Interview with Bruce K. Derksen

Bruce K. DerksenBruce K. Derksen’s short story, Rubber Boots, Mr. President, appears in the Spring 2006 issue of Shimmer. Contact Bruce at dbksen39@lycos.com

Questions About the Story

Where did the idea come from?
I heard the phrase, (Robots in Rubber Boots) somewhere- I don’t know where but I wrote it in my Idea File and ran with it from there.

Do you work with a critique or writers group?
Yes, I am a member of our local city’s writer’s group. It’s really encouraging to receive feedback on my stories. I think it’s important to help other writers as well, especially those just getting started.

How did the story change as you developed it?
It didn’t change too much. It was a story I sat down and wrote from beginning to end in one evening. I spent some time after that editing and tweaking it a little bit but it came out pretty close to finished on the rough draft. I like stories like that. Sometimes it’s a struggle to get a story to come together at all, never mind in one sitting.

You know the advice “Sometimes you have to kill your darlings.” Was there a scene or line that it really hurt to cut, but cutting it made the story stronger?
No, I don’t think I made any painful cuts on this story. I think the biggest improvement to it was made from the suggestions of the editors at Shimmer.

Questions About Writing

Who do you write for? Yourself or someone else?
I’d have to say both myself and others. It’s very rewarding to put together a good story and be involved in its growth from rough draft to finished manuscript. I’m proud of them when I see them at that stage (especially when they get published). Also, I do write for other people. It’s nice to be able to give some enjoyment and entertainment to others.

How long had you been submitting before you made your first sale?
13 months. On my 28th submission.

How did you celebrate your first sale?
Well, after I read the acceptance letter I paced around the living room where the computer was and wondered if there could be some mix-up or mistake. Then I told my wife and kids and later the writer’s group I go to. Everyone was very excited for me. Later, I framed the cheque and hung it on the wall as a little reminder of how this crazy stuff all began.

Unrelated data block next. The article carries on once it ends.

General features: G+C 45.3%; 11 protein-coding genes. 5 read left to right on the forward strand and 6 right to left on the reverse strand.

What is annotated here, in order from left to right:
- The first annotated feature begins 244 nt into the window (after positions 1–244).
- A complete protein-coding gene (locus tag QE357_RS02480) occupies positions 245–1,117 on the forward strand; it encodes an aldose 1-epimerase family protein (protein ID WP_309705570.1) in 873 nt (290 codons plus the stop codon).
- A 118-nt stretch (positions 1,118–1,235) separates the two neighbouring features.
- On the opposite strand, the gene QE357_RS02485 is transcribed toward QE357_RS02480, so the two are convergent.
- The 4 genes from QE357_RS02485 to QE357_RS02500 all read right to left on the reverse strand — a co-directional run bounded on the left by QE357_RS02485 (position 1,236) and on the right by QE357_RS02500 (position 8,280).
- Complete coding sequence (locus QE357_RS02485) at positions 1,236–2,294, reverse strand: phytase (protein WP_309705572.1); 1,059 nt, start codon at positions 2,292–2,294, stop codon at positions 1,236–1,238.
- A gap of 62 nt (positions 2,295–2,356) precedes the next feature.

What writing projects are you presently working on?
Mostly just more stories and some non-fiction articles on agricultural topics. (I used to work in that business). I’d like to start a novel sometime soon.

What time of day do you prefer to do your writing?
Mornings, or very late at night(when I don’t have to work the next day).

Favorite short story read this year?
Lemmings in the Third Year, by Jerome Stueart. It’s in the Tesseracts Nine Anthology put out by Edge Books.

Favorite book read when you were a child?
I had lots of books I enjoyed as a kid but I guess what stands out are the Black Stallion books by Walter Farley.

Random Stories

Do you believe in ghosts or the supernatural?
No, not really, but I do write about those types of things sometimes, and I wouldn’t be completely shocked if I was ever proved wrong in my opinion.

Fast food: Yea or Nay?
Yea, most definitely.

Favourite food?
Where to begin? How ‘bout roast beef, mashed potatoes and gravy, and some chocolate pie with whip cream for dessert?

Favourite restaurant?
A small restaurant named George’s in our local city. Big menu and great food.

What are some of your hobbies?
Reading, writing, carpentry, collecting paintings, religously following the Saskatchewan Roughriders (CFL football team).

Is there anything that you would “sell your soul” for?
My family.

All-time favourite movie?
Tough one. I’m usually disappointed in movies but I’d say maybe the Grumpy Old Men movies with Walter Matthau and Jack Lemmon. I’ll watch anything with Gene Hackman too.

If you had a working time machine what advice would you give a younger self?
Don’t be so afraid to step out and take chances. Do what you really want to do. Go to college and develop skills to work in something you enjoy.

Quiz: How many writers does it take to change a lightbulb? Please explain
your answer:

I’d say about 12 or 15. However many attend our writer’s group on any given night. First we’d have to critique the correct strategy, character (or lack thereof) of those prepared to be involved in the task, the different pov’s from which to approach said light bulb, if it might be better to scrap the light bulb altogether (probably because it doesn’t add anything). Then we’d likely discuss if the bulb should have been changed in the past or the present tense. (Possibly the future or maybe even in a flashback, perish the thought). By the time we’d be ready to do the job, our time would be up and we’d have to adjourn until next week, when we’d be sorely tempted to begin the entire process again.

Speculative fiction for a miscreant world

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